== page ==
"It’s absurd to fund these divisive policies, especially using Americans' tax dollars," Cloud told the Free Beacon. "And it’s time for Congress to put an end to them once and for all."

The bill has the potential to free millions of Americans—both in government and the private sector—from the sort of divisive diversity trainings that have become an anti-woke bête noire. Its most consequential provisions might be those governing federal contractors, which employ up to a fifth of the American workforce and include companies like Pfizer, Microsoft, Lockheed Martin, and Verizon.

Each firm runs a suite of DEI programs, from race-based fellowships and "resource groups" to mandatory workshops, that have drawn public outcry and in some cases sparked legal challenges. By targeting these contractors, the bill could purge DEI from large swaths of the U.S. economy without directly outlawing the practice in private institutions.

Targeting accreditors, meanwhile, could remove a key driver of DEI programs in professional schools. The American Bar Association and the Liaison Committee on Medical Education, which accredit all law and medical schools in the United States and derive much of their power from the U.S. Department of Education, have both made DEI material—including course content on "anti-racism"—a requirement for accreditation, over the objections of some of their members.

Those mandates have spurred a handful of law schools to require entire classes on critical race theory. The transformation has been even more acute at medical schools, which, per accreditation guidelines released in 2022, should teach students to identify "systems of power, privilege, and oppression."

Yale Medical School now requires residents to take a mandatory course on "advocacy" and "health justice," for example. And at the University of California, Los Angeles, David Geffen School of Medicine, students must complete a "health equity" course that promotes police abolition, describes weight loss as a "hopeless endeavor," and states that "biomedical knowledge" is "just one way" of understanding "health and the world."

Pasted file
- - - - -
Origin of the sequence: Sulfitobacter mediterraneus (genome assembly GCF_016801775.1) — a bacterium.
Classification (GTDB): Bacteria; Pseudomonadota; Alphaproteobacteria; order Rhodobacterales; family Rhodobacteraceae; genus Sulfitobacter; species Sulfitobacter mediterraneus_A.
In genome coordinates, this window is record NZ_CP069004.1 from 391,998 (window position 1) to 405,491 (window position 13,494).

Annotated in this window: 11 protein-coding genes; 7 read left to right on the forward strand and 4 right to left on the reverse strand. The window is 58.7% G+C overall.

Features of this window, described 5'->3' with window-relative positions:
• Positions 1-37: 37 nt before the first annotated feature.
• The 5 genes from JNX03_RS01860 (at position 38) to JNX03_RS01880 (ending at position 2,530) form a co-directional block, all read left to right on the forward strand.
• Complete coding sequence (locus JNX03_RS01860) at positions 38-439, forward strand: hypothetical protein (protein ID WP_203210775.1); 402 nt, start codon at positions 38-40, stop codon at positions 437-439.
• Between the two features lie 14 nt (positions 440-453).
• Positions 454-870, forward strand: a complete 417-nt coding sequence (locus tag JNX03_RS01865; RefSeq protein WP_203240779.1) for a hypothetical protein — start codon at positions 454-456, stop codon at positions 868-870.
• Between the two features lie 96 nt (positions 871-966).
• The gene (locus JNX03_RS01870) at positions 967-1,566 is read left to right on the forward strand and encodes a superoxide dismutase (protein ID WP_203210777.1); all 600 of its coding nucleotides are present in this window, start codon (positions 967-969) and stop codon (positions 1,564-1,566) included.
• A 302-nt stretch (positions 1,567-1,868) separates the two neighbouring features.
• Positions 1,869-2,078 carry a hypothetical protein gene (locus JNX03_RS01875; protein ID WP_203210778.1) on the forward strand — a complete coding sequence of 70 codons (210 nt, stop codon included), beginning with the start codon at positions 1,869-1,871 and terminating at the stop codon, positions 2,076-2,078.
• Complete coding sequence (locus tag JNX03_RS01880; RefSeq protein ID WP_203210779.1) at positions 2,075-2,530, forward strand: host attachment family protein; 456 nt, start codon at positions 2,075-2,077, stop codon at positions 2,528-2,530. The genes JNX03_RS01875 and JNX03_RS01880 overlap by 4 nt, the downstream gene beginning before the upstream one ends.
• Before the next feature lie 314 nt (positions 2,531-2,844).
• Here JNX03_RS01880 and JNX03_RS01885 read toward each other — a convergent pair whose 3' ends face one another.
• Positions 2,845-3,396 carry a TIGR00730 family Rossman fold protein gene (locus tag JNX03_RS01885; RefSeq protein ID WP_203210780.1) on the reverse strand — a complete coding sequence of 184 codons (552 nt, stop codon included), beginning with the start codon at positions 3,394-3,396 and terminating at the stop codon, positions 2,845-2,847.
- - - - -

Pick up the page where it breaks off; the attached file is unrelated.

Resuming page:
While the bill wouldn’t outlaw these lessons directly, it would prevent accreditors recognized by the Education Department from mandating them. Such agencies, whose seal of approval is a prerequisite for federal funds, would need to certify that their accreditation standards do not "require, encourage, or coerce any institution of higher education to engage in prohibited" DEI practices, according to the text of the bill. They would also need to certify that they do not "assess the commitment of an institution of higher education to any ideology, belief, or viewpoint" as part of the accreditation process.

Other, more technical provisions would eliminate diversity quotas at federal agencies and end a racially targeted grant program in the Department of Health and Human Services.

Unlike past GOP efforts to limit DEI, which have focused on the content of diversity trainings and the use of explicit racial preferences, the bill introduced Wednesday would also ax requirements related to data collection. It repeals a law that forces the armed services to keep tabs on the racial breakdown of officers, for example, as well as a law that requires intelligence officials to collect data on the "diversity and inclusion efforts" of their agencies.

Though officials could still collect the data if they so choose, the bill would mark a small step toward colorblindness in a country where racial record-keeping—required by many federal agencies—has long been the norm.

"DEI destroys competence while making Americans into enemies," said Arthur Milikh, the director of the Claremont Institute Center for the American Way of Life, one of the conservative groups supporting the bill. "This ideology must be fought, and its offices removed."